About us

The history of our school

The Kőrösi Csoma Sándor School was established in 1909-10 in the great school building epoch of Hungary. It began as a primary school called Szentendrei Way School. From 1948 to 1958 it was a K-8 school. In September 1958, the school began offering a secondary school program and by 1962 it grew into a K-12 school. On November 8, 1958 at a school ceremony the school took the name The Kőrösi Csoma Sándor Primary and High School. Kőrösi continued as a K-12 school until 1974. At that time the primary education program ceased, and only the high school remained in the building.

In September 1974, Kőrösi was the first school in the country, which in the context of an international project started a bilingual high school Hungarian-Russian education. The goal of the project was to allow students graduating with a high level of language proficiency to continue their higher education studies abroad in the countries of their target languages.

In the bilingual program students studied the target language for a year before entering the traditional four-year-long high school program. This extra year prepared them for continuing their studies in a foreign language; in their first semester they began studying a number of subjects in the target language. The uniqueness of this type of program was that at the end of their studies they took a bilingual baccalaureate exam in the Hungarian baccalaureate system, which meant that they took some of their exams in the target language.

From 1974 to 1987 the Kőrösi Csoma Sándor High School was the only bilingual school in Hungary. Having seen the successes of the project and the outstanding results in the field of language education, the then educational administration passed a law amendment in 1985, which made it possible for Hungarian high schools to start further bilingual schools in various foreign languages in the phasing-out system. When, in 1987, high schools launched bilingual programs, they developed their curricula based on Kőrösi’s thirteen-year-long professional and methodological experiences.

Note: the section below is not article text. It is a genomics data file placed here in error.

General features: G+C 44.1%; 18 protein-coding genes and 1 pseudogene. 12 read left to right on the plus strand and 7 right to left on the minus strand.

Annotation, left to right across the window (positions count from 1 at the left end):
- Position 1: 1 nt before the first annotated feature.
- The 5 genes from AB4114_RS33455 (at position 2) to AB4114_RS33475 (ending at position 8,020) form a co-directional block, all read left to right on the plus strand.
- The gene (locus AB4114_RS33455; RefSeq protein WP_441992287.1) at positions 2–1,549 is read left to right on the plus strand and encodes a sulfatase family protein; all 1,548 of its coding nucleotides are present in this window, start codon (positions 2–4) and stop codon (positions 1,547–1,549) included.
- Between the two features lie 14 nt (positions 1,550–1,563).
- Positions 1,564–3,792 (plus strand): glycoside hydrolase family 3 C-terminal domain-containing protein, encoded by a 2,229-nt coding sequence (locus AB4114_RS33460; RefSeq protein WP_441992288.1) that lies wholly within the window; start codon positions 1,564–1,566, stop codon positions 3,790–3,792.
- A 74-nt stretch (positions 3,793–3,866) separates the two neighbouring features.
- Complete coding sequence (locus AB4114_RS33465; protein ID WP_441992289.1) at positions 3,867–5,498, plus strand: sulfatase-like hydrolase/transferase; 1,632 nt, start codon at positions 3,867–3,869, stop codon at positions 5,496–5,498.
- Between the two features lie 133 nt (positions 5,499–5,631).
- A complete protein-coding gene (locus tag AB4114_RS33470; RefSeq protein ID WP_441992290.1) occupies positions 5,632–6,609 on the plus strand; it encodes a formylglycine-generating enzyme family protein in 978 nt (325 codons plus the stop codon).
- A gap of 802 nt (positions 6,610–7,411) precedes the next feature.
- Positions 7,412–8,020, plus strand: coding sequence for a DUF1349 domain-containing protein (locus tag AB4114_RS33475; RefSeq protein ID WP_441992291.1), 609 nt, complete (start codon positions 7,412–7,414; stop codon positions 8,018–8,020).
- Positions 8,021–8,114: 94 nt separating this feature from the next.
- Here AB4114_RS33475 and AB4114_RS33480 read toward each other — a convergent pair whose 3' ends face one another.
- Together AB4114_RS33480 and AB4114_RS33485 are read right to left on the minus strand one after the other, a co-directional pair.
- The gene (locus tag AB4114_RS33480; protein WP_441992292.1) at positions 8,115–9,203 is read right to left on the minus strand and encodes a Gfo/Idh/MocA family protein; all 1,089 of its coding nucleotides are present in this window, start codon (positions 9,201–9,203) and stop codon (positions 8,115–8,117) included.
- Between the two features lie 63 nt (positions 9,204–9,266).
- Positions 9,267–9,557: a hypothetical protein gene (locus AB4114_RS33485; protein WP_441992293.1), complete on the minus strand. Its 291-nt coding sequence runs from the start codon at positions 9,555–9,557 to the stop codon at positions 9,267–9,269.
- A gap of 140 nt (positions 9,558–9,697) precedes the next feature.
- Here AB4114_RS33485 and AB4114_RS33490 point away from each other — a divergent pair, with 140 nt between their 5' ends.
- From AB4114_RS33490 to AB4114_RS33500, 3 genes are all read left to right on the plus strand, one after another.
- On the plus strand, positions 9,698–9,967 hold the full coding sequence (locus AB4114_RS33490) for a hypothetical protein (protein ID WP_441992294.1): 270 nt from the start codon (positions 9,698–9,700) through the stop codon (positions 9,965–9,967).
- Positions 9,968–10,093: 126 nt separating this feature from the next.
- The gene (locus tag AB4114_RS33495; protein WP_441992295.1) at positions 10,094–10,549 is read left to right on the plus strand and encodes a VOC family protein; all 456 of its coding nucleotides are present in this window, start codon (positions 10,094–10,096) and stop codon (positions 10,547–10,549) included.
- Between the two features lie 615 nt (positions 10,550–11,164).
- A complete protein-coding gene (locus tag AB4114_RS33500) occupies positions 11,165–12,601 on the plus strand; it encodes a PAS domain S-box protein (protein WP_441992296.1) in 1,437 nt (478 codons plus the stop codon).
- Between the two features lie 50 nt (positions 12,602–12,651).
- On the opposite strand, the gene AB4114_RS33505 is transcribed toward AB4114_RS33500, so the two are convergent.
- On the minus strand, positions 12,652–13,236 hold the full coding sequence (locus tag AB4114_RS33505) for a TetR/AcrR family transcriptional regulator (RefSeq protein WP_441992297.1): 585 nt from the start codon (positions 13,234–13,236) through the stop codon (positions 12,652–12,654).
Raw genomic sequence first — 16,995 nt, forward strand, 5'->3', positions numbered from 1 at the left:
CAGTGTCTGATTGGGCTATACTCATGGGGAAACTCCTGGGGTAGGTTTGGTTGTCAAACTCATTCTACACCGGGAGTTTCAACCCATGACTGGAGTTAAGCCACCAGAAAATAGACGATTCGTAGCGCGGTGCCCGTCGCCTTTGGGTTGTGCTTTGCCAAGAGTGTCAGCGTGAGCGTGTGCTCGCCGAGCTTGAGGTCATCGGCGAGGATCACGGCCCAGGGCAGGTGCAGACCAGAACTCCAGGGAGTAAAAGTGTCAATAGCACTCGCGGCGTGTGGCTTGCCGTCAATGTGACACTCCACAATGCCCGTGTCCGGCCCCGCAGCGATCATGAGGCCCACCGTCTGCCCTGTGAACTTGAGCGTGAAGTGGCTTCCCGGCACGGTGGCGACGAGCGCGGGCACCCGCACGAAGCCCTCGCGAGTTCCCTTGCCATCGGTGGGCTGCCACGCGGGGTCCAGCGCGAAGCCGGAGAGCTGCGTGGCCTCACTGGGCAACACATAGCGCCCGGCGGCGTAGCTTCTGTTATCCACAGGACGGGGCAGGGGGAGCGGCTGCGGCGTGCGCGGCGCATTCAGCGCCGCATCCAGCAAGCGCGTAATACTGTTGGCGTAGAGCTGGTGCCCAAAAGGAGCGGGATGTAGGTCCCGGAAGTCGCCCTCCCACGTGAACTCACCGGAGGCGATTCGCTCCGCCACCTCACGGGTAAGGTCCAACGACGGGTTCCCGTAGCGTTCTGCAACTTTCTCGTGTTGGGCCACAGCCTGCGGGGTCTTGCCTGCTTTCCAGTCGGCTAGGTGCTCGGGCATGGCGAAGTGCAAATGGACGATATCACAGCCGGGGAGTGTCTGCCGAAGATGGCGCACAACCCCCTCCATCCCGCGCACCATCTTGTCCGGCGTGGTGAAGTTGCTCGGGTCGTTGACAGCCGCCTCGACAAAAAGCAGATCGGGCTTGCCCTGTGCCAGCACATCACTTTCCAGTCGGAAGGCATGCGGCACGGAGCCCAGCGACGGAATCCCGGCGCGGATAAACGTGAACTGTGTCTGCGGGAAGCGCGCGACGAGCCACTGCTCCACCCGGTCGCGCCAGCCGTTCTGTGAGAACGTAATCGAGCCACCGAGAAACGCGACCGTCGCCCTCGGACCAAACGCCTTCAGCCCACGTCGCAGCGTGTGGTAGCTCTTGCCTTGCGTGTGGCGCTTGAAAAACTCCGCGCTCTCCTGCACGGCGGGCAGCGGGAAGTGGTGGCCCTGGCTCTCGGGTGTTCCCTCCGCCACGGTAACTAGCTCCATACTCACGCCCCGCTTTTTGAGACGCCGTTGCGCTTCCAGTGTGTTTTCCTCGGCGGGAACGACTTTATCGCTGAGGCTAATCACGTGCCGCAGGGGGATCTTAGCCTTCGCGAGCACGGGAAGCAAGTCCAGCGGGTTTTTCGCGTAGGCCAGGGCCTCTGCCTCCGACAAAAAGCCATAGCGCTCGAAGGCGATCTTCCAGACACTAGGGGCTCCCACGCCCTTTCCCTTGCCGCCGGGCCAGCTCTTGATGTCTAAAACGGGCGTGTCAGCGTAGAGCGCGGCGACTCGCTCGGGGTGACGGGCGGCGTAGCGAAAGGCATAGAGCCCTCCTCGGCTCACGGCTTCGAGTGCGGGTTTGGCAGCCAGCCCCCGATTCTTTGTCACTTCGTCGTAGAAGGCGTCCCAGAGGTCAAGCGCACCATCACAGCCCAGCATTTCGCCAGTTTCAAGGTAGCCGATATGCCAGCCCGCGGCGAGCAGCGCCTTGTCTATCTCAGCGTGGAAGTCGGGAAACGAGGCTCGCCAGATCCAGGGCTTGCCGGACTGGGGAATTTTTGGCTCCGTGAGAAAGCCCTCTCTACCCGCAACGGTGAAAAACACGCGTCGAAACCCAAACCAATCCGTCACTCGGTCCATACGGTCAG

Until 2000 the local government had maintained our school; in the subsequent thirteen years a foundation maintained it. On September 1, 2013 the Hungarian Baptist Aid (Baptista Szeretetszolgálat), having religious legal personality, took over its maintenance.

In 2001 our school expanded its program offerings by adding English; in 2003 it added German, and in 2014 Chinese, so that as of today we are the only school in the country where bilingual education is conducted in four target languages.
As of today, bilingual education is one of the most sought-after programs in the country. In addition to the popular bilingual educational form what makes our school attractive is our far-reaching international social network, which makes it possible for Kőrösi students to participate in foreign study and exchange programs. Furthermore, an important and attractive value is the school’s Christian spirit, which determines its workings as a religious institution.
We believe it is of the utmost importance that in addition to passing on the Christian cultural and intellectual traditions we create as many opportunities as possible for the involvement of students in and through various programs. We are convinced that motivation for the 14-19 age group is not rooted primarily in the love of subjects, but in the power of the collective and the sense of belonging to a good community. If the collective is good and important, students will enjoy school and will be motivated to learn.